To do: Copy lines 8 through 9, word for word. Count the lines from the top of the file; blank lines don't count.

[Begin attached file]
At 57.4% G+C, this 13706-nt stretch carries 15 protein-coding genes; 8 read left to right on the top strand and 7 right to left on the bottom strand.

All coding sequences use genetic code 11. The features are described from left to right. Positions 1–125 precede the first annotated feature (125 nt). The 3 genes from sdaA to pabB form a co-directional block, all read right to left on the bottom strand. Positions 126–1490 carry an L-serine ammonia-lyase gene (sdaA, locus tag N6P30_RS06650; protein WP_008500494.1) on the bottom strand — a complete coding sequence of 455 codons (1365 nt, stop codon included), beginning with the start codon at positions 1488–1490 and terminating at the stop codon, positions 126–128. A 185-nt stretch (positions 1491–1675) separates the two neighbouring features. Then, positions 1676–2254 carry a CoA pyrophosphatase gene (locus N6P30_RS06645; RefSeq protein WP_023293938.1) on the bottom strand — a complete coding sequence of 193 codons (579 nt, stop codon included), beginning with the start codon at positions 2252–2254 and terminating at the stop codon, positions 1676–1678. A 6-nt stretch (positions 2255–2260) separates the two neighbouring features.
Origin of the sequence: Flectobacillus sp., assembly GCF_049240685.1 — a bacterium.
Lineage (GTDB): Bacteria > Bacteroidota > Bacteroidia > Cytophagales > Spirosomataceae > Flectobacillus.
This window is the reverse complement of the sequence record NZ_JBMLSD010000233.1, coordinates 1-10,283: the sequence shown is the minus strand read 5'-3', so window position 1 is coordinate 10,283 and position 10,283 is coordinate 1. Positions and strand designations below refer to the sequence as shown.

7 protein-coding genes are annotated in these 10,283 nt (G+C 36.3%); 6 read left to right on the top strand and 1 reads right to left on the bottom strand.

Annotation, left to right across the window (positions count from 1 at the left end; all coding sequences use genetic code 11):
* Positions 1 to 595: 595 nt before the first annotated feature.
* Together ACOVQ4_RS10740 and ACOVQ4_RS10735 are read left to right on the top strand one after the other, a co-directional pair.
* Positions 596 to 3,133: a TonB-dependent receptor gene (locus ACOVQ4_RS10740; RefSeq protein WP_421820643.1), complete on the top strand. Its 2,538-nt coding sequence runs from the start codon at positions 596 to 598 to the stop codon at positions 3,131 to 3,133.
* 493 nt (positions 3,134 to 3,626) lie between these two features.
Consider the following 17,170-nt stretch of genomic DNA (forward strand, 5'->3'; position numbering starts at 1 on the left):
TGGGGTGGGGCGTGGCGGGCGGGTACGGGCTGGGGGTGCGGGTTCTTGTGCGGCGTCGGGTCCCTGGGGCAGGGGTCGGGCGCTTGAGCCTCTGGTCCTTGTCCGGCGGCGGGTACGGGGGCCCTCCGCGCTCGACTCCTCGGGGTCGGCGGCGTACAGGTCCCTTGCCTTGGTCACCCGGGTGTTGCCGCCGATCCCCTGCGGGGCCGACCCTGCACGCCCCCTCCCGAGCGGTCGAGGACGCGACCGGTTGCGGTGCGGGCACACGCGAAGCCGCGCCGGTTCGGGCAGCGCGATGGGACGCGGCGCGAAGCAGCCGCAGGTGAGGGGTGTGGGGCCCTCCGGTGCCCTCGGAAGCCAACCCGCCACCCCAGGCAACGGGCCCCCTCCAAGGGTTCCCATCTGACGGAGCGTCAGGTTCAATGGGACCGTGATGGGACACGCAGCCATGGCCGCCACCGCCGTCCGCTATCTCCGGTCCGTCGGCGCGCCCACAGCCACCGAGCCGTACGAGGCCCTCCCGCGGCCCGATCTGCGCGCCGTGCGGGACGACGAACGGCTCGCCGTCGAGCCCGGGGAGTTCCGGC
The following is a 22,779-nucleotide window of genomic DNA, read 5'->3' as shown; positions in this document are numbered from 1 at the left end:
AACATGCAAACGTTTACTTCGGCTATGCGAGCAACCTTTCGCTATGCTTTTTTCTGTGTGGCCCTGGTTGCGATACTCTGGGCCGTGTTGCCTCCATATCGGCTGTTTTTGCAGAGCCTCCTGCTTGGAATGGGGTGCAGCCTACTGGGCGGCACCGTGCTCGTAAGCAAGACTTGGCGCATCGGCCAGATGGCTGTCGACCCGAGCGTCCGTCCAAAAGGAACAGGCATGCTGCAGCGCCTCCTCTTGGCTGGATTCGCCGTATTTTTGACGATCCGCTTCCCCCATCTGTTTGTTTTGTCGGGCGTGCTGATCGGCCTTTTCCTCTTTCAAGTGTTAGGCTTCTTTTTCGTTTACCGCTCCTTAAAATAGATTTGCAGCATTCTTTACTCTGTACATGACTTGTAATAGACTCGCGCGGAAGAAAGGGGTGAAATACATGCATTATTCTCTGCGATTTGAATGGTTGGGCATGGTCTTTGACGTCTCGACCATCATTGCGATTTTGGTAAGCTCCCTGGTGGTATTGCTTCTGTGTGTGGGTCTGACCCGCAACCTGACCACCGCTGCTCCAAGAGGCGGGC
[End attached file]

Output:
* Positions 1 to 595: 595 nt before the first annotated feature.
* Together ACOVQ4_RS10740 and ACOVQ4_RS10735 are read left to right on the top strand one after the other, a co-directional pair.